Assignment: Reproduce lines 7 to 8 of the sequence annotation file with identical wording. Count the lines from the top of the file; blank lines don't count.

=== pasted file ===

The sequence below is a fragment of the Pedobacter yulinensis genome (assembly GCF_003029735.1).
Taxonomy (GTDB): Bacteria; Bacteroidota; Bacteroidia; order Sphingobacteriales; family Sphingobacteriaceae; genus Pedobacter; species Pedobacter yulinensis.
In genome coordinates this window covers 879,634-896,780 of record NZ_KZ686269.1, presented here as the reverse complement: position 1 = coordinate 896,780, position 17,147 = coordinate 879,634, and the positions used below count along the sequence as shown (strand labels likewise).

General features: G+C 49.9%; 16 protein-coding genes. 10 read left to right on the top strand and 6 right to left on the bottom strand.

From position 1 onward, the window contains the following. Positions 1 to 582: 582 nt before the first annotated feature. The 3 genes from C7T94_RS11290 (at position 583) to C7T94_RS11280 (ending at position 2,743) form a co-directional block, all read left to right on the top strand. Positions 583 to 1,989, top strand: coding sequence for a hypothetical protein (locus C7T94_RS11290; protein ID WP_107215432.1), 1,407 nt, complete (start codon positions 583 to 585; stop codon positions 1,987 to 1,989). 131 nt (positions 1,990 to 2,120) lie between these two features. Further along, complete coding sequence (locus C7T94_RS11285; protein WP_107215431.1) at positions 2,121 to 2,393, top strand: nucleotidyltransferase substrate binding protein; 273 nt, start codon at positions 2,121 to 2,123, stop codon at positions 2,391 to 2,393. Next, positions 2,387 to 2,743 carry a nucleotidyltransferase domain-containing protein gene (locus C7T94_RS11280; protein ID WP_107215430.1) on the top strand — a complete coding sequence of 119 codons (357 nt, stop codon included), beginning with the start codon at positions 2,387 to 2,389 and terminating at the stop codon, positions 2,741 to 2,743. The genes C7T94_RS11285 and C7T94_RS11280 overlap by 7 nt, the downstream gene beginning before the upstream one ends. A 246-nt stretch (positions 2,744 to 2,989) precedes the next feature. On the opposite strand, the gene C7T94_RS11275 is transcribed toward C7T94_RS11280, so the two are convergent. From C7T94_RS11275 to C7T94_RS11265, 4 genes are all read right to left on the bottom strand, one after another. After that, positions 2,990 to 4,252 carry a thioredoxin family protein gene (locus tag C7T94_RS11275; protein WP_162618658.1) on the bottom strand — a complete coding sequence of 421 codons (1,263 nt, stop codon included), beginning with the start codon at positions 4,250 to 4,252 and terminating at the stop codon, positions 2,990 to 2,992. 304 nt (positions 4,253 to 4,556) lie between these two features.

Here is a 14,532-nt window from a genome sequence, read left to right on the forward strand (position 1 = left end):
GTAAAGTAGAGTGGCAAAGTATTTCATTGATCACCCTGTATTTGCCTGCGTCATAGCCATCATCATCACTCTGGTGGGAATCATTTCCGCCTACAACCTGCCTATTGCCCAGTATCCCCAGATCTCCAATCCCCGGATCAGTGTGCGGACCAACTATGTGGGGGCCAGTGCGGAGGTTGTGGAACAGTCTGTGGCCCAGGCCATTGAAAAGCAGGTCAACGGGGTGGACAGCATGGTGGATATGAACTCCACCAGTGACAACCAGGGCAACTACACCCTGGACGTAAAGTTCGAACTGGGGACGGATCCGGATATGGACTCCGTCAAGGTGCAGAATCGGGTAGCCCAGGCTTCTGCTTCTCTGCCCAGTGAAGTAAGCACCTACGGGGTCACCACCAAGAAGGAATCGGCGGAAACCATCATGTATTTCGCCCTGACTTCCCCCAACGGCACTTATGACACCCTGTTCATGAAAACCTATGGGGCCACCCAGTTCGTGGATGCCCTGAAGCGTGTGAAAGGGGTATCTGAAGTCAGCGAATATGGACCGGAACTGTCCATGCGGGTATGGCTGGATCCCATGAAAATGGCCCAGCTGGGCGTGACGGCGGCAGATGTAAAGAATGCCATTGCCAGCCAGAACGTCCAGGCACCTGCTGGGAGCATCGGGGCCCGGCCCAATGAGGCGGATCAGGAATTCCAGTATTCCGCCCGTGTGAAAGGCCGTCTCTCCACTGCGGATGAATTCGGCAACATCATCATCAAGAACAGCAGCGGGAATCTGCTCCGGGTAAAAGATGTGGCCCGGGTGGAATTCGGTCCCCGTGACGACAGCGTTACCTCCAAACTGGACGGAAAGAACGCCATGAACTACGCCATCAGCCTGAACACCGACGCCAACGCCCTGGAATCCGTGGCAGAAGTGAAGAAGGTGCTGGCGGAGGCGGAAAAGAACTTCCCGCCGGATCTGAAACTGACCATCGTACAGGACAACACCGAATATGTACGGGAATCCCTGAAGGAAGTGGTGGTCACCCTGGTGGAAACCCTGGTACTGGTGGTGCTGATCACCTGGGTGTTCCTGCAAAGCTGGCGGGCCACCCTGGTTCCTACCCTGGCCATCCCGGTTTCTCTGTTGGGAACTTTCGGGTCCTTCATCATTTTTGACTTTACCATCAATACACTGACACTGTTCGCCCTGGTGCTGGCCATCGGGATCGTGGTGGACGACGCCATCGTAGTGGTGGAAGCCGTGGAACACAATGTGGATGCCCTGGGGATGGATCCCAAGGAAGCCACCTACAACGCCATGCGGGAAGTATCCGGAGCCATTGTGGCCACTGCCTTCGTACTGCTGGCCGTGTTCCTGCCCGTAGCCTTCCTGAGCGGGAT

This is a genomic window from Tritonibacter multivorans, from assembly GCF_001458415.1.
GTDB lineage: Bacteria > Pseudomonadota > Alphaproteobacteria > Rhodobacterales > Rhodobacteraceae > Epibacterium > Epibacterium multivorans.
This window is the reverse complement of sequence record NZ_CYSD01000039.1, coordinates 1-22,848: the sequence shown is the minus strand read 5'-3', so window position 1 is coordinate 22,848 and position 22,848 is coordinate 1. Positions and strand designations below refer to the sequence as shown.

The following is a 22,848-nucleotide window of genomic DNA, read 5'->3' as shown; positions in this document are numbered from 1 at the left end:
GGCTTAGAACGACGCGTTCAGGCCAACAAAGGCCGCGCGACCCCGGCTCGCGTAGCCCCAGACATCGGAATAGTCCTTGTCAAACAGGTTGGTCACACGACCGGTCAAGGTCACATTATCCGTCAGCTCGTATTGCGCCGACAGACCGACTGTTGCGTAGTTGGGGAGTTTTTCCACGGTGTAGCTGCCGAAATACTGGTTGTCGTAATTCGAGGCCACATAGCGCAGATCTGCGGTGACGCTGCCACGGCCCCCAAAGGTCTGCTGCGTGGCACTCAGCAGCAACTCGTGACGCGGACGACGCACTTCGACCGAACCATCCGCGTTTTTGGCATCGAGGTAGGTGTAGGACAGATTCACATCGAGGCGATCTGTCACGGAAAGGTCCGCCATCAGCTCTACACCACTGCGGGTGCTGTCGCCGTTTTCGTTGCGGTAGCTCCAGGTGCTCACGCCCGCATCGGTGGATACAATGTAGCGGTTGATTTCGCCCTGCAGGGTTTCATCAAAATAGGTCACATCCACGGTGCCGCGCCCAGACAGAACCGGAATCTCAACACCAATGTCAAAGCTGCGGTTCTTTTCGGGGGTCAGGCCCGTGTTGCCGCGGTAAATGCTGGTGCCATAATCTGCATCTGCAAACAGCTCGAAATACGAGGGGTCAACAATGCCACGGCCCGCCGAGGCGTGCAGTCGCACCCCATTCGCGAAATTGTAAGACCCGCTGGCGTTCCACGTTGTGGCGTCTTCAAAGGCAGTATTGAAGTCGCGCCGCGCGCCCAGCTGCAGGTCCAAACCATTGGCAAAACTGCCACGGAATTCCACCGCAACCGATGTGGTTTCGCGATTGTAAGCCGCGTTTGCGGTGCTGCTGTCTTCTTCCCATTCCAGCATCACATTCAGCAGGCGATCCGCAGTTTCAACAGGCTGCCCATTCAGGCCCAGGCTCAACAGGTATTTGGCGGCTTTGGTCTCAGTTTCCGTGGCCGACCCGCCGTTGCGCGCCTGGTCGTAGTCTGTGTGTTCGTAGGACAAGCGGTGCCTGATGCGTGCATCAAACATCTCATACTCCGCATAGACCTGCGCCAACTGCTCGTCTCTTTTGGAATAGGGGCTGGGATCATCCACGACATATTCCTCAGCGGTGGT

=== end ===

GTAAAGTAGAGTGGCAAAGTATTTCATTGATCACCCTGTATTTGCCTGCGTCATAGCCATCATCATCACTCTGGTGGGAATCATTTCCGCCTACAACCTGCCTATTGCCCAGTATCCCCAGATCTCCAATCCCCGGATCAGTGTGCGGACCAACTATGTGGGGGCCAGTGCGGAGGTTGTGGAACAGTCTGTGGCCCAGGCCATTGAAAAGCAGGTCAACGGGGTGGACAGCATGGTGGATATGAACTCCACCAGTGACAACCAGGGCAACTACACCCTGGACGTAAAGTTCGAACTGGGGACGGATCCGGATATGGACTCCGTCAAGGTGCAGAATCGGGTAGCCCAGGCTTCTGCTTCTCTGCCCAGTGAAGTAAGCACCTACGGGGTCACCACCAAGAAGGAATCGGCGGAAACCATCATGTATTTCGCCCTGACTTCCCCCAACGGCACTTATGACACCCTGTTCATGAAAACCTATGGGGCCACCCAGTTCGTGGATGCCCTGAAGCGTGTGAAAGGGGTATCTGAAGTCAGCGAATATGGACCGGAACTGTCCATGCGGGTATGGCTGGATCCCATGAAAATGGCCCAGCTGGGCGTGACGGCGGCAGATGTAAAGAATGCCATTGCCAGCCAGAACGTCCAGGCACCTGCTGGGAGCATCGGGGCCCGGCCCAATGAGGCGGATCAGGAATTCCAGTATTCCGCCCGTGTGAAAGGCCGTCTCTCCACTGCGGATGAATTCGGCAACATCATCATCAAGAACAGCAGCGGGAATCTGCTCCGGGTAAAAGATGTGGCCCGGGTGGAATTCGGTCCCCGTGACGACAGCGTTACCTCCAAACTGGACGGAAAGAACGCCATGAACTACGCCATCAGCCTGAACACCGACGCCAACGCCCTGGAATCCGTGGCAGAAGTGAAGAAGGTGCTGGCGGAGGCGGAAAAGAACTTCCCGCCGGATCTGAAACTGACCATCGTACAGGACAACACCGAATATGTACGGGAATCCCTGAAGGAAGTGGTGGTCACCCTGGTGGAAACCCTGGTACTGGTGGTGCTGATCACCTGGGTGTTCCTGCAAAGCTGGCGGGCCACCCTGGTTCCTACCCTGGCCATCCCGGTTTCTCTGTTGGGAACTTTCGGGTCCTTCATCATTTTTGACTTTACCATCAATACACTGACACTGTTCGCCCTGGTGCTGGCCATCGGGATCGTGGTGGACGACGCCATCGTAGTGGTGGAAGCCGTGGAACACAATGTGGATGCCCTGGGGATGGATCCCAAGGAAGCCACCTACAACGCCATGCGGGAAGTATCCGGAGCCATTGTGGCCACTGCCTTCGTACTGCTGGCCGTGTTCCTGCCCGTAGCCTTCCTGAGCGGGAT

This is a genomic window from Tritonibacter multivorans, from assembly GCF_001458415.1.